Connor's family moves to Amity to escape shady business deals. Ten years later, Gwen's family moves to Amity for a fresh start after she's recovered from a psychotic break. But something is not right about this secluded house. Connor's nights are plagued with gore-filled dreams of demons and destruction. Dreams he kind of likes. Gwen has lurid visions of corpses that aren't there and bleeding blisters that disappear in the blink of an eye. She knows Amity is evil and she must get her family out, but who would ever believe her?
Because Amity isn't just a house. She is a living force, bent on manipulating her inhabitants to her twisted will. She will use Connor and Gwen to bring about a bloody end as she's done before. As she'll do again. And again. And again.
"A dark read for a darker night." - Kirkus Reviews
"Ostow evokes classic Stephen King with this disturbing story." - Publishers Weekly
"A page-turning thriller, Amity will have readers begging to keep the lights on at night." - VOYA
*An NYPL Favorite Spookly Tale of 2014
*A Buzzfeed Top 13 YA Novels to Spook You Selection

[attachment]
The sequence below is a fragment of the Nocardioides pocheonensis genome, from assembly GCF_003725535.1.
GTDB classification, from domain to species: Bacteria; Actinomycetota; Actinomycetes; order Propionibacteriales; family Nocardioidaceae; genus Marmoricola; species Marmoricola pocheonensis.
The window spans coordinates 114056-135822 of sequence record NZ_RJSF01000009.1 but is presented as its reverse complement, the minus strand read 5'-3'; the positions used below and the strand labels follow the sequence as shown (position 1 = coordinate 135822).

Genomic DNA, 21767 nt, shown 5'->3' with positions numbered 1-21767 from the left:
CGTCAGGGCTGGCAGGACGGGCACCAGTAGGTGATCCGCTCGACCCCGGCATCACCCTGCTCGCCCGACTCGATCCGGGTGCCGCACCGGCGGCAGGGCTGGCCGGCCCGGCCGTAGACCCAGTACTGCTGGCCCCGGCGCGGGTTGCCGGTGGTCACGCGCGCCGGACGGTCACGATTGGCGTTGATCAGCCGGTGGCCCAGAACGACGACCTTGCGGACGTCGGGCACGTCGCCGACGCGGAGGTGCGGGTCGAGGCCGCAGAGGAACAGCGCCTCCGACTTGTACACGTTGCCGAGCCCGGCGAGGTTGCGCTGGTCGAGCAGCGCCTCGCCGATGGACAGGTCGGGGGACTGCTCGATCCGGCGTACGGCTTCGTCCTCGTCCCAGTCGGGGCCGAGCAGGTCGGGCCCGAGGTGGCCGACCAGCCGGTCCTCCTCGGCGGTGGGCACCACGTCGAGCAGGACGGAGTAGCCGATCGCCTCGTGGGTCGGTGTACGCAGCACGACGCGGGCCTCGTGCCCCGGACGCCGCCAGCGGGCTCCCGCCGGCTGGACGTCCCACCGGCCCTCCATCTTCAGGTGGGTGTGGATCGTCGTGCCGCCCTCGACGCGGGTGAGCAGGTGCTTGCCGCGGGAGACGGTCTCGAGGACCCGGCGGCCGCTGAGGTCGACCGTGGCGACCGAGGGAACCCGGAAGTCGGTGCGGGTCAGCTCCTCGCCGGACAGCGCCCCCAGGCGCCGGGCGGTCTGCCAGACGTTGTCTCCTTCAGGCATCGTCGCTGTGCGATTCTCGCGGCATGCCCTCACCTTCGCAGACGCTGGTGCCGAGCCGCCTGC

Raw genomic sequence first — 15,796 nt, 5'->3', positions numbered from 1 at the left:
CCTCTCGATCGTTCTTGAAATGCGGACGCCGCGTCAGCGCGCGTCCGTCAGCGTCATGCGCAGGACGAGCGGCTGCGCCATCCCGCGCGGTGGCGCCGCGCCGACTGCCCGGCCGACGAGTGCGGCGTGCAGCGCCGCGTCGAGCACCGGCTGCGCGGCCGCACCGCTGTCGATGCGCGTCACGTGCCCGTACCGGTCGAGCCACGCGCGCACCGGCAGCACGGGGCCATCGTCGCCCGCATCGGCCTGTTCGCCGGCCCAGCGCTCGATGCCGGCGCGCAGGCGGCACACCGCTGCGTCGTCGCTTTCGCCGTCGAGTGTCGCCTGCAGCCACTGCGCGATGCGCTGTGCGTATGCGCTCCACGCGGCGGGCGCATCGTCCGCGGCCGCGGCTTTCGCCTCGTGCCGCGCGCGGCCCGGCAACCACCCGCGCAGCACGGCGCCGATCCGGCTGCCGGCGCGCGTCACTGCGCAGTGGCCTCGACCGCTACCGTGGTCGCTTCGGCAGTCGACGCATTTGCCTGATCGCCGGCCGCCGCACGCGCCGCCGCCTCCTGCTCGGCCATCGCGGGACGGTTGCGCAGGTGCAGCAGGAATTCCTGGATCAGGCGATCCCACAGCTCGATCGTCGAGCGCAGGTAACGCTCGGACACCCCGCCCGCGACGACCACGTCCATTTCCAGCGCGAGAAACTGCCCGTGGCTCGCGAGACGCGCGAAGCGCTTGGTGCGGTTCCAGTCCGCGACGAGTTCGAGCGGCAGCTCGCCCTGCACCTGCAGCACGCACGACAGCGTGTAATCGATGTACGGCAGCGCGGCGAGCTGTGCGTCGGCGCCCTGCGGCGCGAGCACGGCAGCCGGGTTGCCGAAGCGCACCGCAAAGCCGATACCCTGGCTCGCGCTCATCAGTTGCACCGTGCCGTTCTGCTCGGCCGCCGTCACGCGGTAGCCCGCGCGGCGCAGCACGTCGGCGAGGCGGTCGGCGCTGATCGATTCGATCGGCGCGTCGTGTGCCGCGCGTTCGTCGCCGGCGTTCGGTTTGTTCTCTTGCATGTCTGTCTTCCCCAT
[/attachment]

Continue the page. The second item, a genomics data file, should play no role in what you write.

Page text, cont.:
*A School Library Journal Recommended Horror Novel of 2014
It is a day like any other when seventeen-year-old Melinda Jensen hits the road for San Francisco, leaving behind her fractured home life and a constant assault on her self-esteem. Henry is the handsome, charismatic man who comes upon her, collapsed on a park bench, and offers love, a bright new consciousness, and—best of all—a family. One that will embrace her and give her love. Because family is what Mel has never really had. And this new family, Henry’s family, shares everything. They share the chores, their bodies, and their beliefs. And if Mel truly wants to belong, she will share in everything they do. No matter what the family does, or how far they go.
Told in episodic verse, family is a fictionalized exploration of cult dynamics, loosely based on the Manson Family murders of 1969. It is an unflinching look at people who are born broken, and the lengths they’ll go to to make themselves “whole” again.
"Dark, mesmerizing, and hazy." — Publishers Weekly
*A Favorite Book of 2012 by Liz Burns (SLJ's "A Chair, A Fireplace, and a Tea Cozy)
So Punk Rock (and other ways to disappoint your mother)
Despite his dreams of hipster rock glory, Ari Abramson's band, the Tribe, is more white bread than indie-cred. Made up of four suburban teens from a wealthy Jewish school, their Mötley Crüe is about as hardcore as SAT prep and scripture studies. But after a one-song gig at a friend's Bar Mitzvah—a ska cover of "Hava Nagilah"—the Tribe's popularity erupts overnight. Now, Ari is forced to navigate a minefield of inflated egos, misplaced romance, and the shallowness of indie-rock elitism. It's a hard lesson in the complex art of playing it cool.